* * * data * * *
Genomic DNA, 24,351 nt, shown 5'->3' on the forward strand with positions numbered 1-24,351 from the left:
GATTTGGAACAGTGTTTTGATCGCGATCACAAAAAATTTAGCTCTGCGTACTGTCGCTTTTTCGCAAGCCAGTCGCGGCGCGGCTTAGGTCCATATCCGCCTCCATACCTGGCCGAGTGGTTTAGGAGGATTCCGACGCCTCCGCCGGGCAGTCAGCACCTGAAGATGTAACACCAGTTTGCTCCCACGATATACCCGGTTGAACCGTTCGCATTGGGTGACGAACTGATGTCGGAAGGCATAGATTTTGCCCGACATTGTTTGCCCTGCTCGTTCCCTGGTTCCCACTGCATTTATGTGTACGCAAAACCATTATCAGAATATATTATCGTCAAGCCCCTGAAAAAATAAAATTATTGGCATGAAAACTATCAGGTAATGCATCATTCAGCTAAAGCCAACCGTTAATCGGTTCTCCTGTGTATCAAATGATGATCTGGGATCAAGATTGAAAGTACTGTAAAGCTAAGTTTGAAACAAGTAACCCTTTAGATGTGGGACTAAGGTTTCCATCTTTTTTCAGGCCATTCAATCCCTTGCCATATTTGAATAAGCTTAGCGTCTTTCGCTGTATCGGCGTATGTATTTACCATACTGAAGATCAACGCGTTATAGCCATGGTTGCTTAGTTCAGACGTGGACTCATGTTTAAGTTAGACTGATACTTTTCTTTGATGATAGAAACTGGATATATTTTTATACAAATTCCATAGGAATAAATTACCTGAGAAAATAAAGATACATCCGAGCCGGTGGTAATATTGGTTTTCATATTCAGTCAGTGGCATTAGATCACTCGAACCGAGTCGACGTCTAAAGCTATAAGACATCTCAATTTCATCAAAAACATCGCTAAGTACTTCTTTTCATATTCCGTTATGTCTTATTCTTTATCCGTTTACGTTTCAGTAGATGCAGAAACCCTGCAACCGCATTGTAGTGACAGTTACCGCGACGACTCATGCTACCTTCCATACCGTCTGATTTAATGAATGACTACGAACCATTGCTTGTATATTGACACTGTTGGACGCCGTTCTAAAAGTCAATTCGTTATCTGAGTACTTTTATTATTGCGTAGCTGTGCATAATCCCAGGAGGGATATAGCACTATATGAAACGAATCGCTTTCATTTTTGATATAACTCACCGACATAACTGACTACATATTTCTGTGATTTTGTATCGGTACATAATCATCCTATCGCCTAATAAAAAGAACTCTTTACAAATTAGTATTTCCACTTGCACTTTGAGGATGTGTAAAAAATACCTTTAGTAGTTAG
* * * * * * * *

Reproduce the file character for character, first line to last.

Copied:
Genomic DNA, 24,351 nt, shown 5'->3' on the forward strand with positions numbered 1-24,351 from the left:
GATTTGGAACAGTGTTTTGATCGCGATCACAAAAAATTTAGCTCTGCGTACTGTCGCTTTTTCGCAAGCCAGTCGCGGCGCGGCTTAGGTCCATATCCGCCTCCATACCTGGCCGAGTGGTTTAGGAGGATTCCGACGCCTCCGCCGGGCAGTCAGCACCTGAAGATGTAACACCAGTTTGCTCCCACGATATACCCGGTTGAACCGTTCGCATTGGGTGACGAACTGATGTCGGAAGGCATAGATTTTGCCCGACATTGTTTGCCCTGCTCGTTCCCTGGTTCCCACTGCATTTATGTGTACGCAAAACCATTATCAGAATATATTATCGTCAAGCCCCTGAAAAAATAAAATTATTGGCATGAAAACTATCAGGTAATGCATCATTCAGCTAAAGCCAACCGTTAATCGGTTCTCCTGTGTATCAAATGATGATCTGGGATCAAGATTGAAAGTACTGTAAAGCTAAGTTTGAAACAAGTAACCCTTTAGATGTGGGACTAAGGTTTCCATCTTTTTTCAGGCCATTCAATCCCTTGCCATATTTGAATAAGCTTAGCGTCTTTCGCTGTATCGGCGTATGTATTTACCATACTGAAGATCAACGCGTTATAGCCATGGTTGCTTAGTTCAGACGTGGACTCATGTTTAAGTTAGACTGATACTTTTCTTTGATGATAGAAACTGGATATATTTTTATACAAATTCCATAGGAATAAATTACCTGAGAAAATAAAGATACATCCGAGCCGGTGGTAATATTGGTTTTCATATTCAGTCAGTGGCATTAGATCACTCGAACCGAGTCGACGTCTAAAGCTATAAGACATCTCAATTTCATCAAAAACATCGCTAAGTACTTCTTTTCATATTCCGTTATGTCTTATTCTTTATCCGTTTACGTTTCAGTAGATGCAGAAACCCTGCAACCGCATTGTAGTGACAGTTACCGCGACGACTCATGCTACCTTCCATACCGTCTGATTTAATGAATGACTACGAACCATTGCTTGTATATTGACACTGTTGGACGCCGTTCTAAAAGTCAATTCGTTATCTGAGTACTTTTATTATTGCGTAGCTGTGCATAATCCCAGGAGGGATATAGCACTATATGAAACGAATCGCTTTCATTTTTGATATAACTCACCGACATAACTGACTACATATTTCTGTGATTTTGTATCGGTACATAATCATCCTATCGCCTAATAAAAAGAACTCTTTACAAATTAGTATTTCCACTTGCACTTTGAGGATGTGTAAAAAATACCTTTAGTAGTTAG